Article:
However, cooperation is often the outcome as wars may not solve the problem. Thus, the Indus Water Treaty is a good example. Sustainable development, controlled demand, reduced consumption, recycle & reuse, and reasonable ‘expectations’ of the growing population and economies with technologies could help minimise the problem.

    ‘Arab Spring’: Implications for India

     ‘Arab Spring’: Implications for India

    As India–Gulf relationship is taking an upward trajectory, and India’s stakes and interests are growing with time, it is time for India to adopt a formally articulated “Look West Policy” in line with the successful “Look East Policy”. This Policy Brief by the West Asia Centre of IDSA explores some policy options for India.

    January 02, 2014

    Vibin Lakshmanan Asked: Can one conclude that the international order is more ‘liberal’ and 'security friendly' nowadays?

    S. Kalyanaraman replies: Yes to more liberal and no to security friendly. The international order has assumed a more liberal tendency after the collapse of the Soviet Union and the triumph of the United States in the Cold War competition. The resultant unipolar moment, which has just about begun to wane in the last few years, saw the first and hitherto only democratic, non-imperial, superpower in history (exceptionalism writ large indeed!) and its European allies assuming a new civilizing mission to create a new international order. The defining features of this new order are (were?): the modification of the Westphalian notion of absolute sovereignty through the imposition of the idea of the state’s responsibility to protect all sections of its population; and the promotion of democracy, especially within those recalcitrant states that opposed, or refused to kowtow before, the West, to create a world composed of democratic states. The liberal and neoconservative assumption behind these initiatives was that an international system composed of democratic polities that exercised restraint within and without would lead to the utopia of perpetual peace wherein states and their people would be content with pursuing happiness through the accumulation of wealth. Ironically, the means adopted to achieving this ideal involved the imposition of democracy (regime change) at the point of a bayonet. Further, the end envisaged involved two related impossibles: annulling politics between polities, and the triumph of competitive economics [capitalism or geo-economics] over competitive politics [war or geopolitics] without the first degenerating into the second. The future of this more liberal international order is now in doubt because of the rise of China as a new geoeconomic and geopolitical rival of the United States, the re-emergence of an assertive Russia after a decade plus of decline, the onset of economic decline in the United States and in Europe, and the West’s unwillingness to expend greater amounts of blood and treasure for realising the envisaged vision.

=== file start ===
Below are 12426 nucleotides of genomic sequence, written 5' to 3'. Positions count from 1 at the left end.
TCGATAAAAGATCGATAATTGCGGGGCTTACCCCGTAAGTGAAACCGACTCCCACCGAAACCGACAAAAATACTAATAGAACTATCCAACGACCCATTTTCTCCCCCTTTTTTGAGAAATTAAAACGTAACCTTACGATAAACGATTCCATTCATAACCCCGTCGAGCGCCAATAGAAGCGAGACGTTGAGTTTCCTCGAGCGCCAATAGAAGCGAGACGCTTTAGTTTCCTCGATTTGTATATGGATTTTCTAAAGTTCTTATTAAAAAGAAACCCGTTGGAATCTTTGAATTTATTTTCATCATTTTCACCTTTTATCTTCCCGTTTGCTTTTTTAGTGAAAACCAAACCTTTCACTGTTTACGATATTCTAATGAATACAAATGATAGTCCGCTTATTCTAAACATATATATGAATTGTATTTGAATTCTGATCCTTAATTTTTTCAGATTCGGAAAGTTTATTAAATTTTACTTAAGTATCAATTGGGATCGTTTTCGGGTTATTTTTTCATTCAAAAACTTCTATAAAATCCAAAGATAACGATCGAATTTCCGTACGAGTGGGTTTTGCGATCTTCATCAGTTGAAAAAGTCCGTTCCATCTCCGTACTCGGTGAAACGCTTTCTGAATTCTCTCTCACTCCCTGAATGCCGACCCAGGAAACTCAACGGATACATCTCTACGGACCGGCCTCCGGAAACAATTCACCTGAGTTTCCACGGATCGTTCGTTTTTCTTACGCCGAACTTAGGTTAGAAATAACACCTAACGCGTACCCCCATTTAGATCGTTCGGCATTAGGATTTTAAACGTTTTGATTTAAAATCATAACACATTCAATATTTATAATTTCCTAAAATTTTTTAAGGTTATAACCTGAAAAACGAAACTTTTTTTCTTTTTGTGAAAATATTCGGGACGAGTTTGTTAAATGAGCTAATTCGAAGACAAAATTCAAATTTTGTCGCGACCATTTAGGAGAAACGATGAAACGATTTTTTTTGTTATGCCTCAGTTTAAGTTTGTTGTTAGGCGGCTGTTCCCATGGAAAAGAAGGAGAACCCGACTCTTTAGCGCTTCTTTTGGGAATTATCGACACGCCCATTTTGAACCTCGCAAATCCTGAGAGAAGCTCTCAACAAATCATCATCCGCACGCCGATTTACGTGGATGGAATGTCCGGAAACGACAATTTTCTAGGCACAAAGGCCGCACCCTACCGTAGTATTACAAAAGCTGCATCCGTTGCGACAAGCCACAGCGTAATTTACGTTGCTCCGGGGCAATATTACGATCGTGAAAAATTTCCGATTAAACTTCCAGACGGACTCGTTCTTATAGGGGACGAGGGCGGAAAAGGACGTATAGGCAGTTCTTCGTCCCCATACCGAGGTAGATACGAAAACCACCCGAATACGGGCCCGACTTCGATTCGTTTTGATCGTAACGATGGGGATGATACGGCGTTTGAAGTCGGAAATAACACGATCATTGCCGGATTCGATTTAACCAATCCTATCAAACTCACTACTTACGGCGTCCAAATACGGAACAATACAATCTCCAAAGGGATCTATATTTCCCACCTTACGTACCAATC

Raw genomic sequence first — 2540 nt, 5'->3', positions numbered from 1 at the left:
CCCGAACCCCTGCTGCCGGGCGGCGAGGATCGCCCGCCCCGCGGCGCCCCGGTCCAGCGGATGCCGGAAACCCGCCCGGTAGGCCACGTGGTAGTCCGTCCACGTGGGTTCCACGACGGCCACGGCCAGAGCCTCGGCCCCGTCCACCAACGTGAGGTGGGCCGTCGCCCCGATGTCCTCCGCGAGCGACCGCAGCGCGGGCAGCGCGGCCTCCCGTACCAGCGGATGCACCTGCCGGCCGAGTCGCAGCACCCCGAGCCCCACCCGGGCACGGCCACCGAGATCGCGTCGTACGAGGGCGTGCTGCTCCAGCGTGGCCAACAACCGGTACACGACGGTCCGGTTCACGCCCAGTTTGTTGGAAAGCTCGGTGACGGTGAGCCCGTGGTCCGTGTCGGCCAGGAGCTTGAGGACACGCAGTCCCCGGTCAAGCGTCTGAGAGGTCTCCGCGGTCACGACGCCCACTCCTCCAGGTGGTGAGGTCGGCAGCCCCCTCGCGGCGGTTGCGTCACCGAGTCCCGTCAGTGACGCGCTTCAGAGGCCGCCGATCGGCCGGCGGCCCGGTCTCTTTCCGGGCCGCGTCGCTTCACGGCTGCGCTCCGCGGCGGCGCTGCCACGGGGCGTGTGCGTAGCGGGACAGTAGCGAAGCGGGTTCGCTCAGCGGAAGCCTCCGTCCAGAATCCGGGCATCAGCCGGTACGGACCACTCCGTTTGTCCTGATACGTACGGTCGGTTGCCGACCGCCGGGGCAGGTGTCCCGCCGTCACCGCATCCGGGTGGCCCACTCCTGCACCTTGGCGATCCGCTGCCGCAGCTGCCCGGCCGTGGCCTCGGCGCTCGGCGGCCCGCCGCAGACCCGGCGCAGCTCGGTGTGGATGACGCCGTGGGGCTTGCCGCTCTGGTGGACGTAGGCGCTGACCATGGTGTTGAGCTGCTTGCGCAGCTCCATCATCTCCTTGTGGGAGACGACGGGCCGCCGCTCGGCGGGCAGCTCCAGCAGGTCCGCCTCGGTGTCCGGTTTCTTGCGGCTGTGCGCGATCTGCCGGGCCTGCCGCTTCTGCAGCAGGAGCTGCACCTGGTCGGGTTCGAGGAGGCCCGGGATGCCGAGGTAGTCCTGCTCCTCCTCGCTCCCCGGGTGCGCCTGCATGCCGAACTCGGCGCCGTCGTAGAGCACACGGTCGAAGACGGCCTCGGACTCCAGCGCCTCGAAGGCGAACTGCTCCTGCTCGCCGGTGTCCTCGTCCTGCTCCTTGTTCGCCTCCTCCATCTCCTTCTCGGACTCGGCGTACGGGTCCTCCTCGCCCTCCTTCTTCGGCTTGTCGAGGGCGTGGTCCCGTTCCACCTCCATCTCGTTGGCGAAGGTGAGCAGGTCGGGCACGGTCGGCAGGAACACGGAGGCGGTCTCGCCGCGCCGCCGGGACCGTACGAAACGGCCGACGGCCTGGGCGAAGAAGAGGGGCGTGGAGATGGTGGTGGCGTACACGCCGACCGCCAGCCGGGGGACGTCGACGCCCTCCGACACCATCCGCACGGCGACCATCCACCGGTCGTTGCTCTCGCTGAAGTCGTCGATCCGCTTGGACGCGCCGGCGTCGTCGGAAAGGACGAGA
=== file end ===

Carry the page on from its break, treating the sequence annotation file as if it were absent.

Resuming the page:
While the post-Cold War international order may be ‘security friendly’ for European states in conventional terms, the same cannot be said for the United States especially in the wake of the rise of an assertive China. And the international order has definitely not become security friendly for India or other Asian states. India’s security situation has become more challenging since the end of the Cold War, given Pakistan’s continued support for terrorist groups (which may increase in the aftermath of US withdrawal from Afghanistan in 2014), its rapidly expanding nuclear arsenal and entente cordiale with China as well as China’s growing assertiveness, rising influence all around India’s continental and maritime periphery, and continuing progress in power projection capabilities.